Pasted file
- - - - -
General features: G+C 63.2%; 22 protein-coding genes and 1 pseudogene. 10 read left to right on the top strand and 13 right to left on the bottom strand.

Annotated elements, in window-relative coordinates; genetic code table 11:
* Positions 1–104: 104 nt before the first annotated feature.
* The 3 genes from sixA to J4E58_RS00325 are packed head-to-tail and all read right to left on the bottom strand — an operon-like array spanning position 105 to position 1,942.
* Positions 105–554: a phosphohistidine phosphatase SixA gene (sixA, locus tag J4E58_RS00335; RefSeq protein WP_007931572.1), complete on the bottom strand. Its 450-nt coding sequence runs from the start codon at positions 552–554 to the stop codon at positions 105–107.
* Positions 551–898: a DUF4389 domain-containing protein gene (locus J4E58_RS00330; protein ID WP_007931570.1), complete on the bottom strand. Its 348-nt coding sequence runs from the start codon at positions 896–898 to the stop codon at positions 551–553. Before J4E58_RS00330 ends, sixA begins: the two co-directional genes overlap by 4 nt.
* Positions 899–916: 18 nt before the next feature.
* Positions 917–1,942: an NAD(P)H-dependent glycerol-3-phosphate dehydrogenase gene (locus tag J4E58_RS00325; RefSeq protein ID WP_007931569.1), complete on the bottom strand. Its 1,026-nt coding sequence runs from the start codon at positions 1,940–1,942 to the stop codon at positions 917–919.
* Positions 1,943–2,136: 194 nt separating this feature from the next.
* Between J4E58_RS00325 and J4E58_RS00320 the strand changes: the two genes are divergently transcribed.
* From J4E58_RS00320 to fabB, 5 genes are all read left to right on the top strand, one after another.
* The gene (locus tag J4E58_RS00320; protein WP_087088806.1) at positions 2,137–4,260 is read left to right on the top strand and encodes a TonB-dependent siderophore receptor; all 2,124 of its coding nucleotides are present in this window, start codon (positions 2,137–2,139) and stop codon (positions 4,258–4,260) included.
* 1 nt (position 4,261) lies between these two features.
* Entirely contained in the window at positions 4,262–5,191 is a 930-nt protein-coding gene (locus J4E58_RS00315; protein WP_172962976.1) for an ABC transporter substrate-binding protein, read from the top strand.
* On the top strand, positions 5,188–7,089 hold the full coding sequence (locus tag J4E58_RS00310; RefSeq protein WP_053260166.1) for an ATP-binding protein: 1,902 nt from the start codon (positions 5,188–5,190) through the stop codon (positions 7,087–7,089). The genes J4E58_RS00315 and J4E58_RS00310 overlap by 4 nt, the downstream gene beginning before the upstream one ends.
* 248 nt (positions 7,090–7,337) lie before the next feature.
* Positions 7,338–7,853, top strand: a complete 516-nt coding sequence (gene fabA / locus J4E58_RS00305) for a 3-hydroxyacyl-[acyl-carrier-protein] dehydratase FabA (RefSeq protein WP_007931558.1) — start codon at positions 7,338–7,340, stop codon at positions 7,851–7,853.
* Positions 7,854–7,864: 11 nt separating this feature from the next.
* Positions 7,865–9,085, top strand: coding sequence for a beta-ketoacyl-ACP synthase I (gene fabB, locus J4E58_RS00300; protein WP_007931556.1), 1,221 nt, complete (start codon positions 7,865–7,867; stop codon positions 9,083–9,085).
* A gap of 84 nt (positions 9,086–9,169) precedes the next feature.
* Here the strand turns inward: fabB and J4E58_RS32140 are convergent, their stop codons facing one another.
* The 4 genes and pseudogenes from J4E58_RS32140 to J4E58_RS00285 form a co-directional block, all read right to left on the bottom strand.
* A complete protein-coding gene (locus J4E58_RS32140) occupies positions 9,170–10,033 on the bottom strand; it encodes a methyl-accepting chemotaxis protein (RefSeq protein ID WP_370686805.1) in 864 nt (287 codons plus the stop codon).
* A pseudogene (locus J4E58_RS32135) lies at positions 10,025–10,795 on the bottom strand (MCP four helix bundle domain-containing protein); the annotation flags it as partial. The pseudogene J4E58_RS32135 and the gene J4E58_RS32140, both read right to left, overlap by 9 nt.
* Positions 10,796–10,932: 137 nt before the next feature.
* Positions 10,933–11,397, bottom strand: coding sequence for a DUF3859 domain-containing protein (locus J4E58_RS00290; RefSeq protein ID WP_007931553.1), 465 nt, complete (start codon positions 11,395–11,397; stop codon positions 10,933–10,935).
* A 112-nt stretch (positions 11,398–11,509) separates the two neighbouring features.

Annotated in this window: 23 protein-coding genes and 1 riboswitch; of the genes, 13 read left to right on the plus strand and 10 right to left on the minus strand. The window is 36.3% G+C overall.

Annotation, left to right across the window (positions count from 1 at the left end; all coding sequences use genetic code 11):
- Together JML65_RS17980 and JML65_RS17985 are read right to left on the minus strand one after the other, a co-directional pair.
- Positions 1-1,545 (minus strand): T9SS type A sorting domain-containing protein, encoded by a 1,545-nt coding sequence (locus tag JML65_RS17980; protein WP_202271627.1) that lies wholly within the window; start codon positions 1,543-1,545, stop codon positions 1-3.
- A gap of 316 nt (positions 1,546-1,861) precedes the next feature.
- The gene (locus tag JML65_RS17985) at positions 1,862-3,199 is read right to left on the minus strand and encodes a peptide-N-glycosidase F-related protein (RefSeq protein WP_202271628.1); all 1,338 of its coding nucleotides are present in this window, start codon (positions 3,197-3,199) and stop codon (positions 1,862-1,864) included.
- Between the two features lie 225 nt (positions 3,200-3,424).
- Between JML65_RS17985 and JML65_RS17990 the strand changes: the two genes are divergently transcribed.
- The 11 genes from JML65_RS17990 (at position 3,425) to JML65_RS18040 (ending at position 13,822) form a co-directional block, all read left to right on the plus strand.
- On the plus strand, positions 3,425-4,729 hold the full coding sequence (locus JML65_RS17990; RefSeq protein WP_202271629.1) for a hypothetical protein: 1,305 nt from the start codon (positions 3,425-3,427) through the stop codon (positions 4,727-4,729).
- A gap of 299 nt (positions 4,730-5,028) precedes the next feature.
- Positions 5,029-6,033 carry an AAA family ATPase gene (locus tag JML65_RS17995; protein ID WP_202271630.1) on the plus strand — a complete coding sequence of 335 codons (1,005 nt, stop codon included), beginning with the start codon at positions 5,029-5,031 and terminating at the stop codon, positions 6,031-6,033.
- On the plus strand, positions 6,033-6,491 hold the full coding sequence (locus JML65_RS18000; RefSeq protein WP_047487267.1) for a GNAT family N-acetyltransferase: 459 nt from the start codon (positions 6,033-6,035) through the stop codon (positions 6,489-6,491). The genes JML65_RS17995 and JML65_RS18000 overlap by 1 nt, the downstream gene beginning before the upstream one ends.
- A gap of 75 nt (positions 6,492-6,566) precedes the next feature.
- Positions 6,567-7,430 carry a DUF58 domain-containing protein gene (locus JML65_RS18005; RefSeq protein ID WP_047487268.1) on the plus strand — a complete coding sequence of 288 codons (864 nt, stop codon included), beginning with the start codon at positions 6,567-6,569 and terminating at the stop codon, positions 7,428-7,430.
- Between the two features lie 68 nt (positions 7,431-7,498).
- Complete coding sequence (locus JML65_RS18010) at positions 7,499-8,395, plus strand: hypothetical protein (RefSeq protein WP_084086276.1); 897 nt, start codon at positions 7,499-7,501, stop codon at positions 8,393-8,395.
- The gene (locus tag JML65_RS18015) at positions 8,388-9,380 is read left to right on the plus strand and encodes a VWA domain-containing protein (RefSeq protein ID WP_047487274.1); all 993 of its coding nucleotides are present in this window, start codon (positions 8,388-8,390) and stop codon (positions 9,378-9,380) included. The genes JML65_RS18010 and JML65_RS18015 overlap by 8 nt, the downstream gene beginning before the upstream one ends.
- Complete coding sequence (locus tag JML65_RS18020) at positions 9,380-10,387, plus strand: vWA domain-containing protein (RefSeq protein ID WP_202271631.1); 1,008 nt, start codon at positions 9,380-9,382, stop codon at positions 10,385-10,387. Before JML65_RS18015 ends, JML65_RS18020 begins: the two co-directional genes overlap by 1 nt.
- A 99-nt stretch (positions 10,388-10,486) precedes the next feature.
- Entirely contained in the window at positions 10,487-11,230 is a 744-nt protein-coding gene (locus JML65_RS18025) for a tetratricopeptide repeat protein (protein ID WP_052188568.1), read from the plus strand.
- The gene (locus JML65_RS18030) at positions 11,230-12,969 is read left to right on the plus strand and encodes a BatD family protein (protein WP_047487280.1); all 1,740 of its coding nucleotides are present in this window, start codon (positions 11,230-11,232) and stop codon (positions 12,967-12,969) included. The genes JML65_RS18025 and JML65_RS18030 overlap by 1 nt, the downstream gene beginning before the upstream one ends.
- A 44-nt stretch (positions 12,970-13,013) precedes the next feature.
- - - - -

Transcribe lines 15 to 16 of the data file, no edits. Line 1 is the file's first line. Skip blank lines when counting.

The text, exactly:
* On the top strand, positions 5,188–7,089 hold the full coding sequence (locus tag J4E58_RS00310; RefSeq protein WP_053260166.1) for an ATP-binding protein: 1,902 nt from the start codon (positions 5,188–5,190) through the stop codon (positions 7,087–7,089). The genes J4E58_RS00315 and J4E58_RS00310 overlap by 4 nt, the downstream gene beginning before the upstream one ends.
* 248 nt (positions 7,090–7,337) lie before the next feature.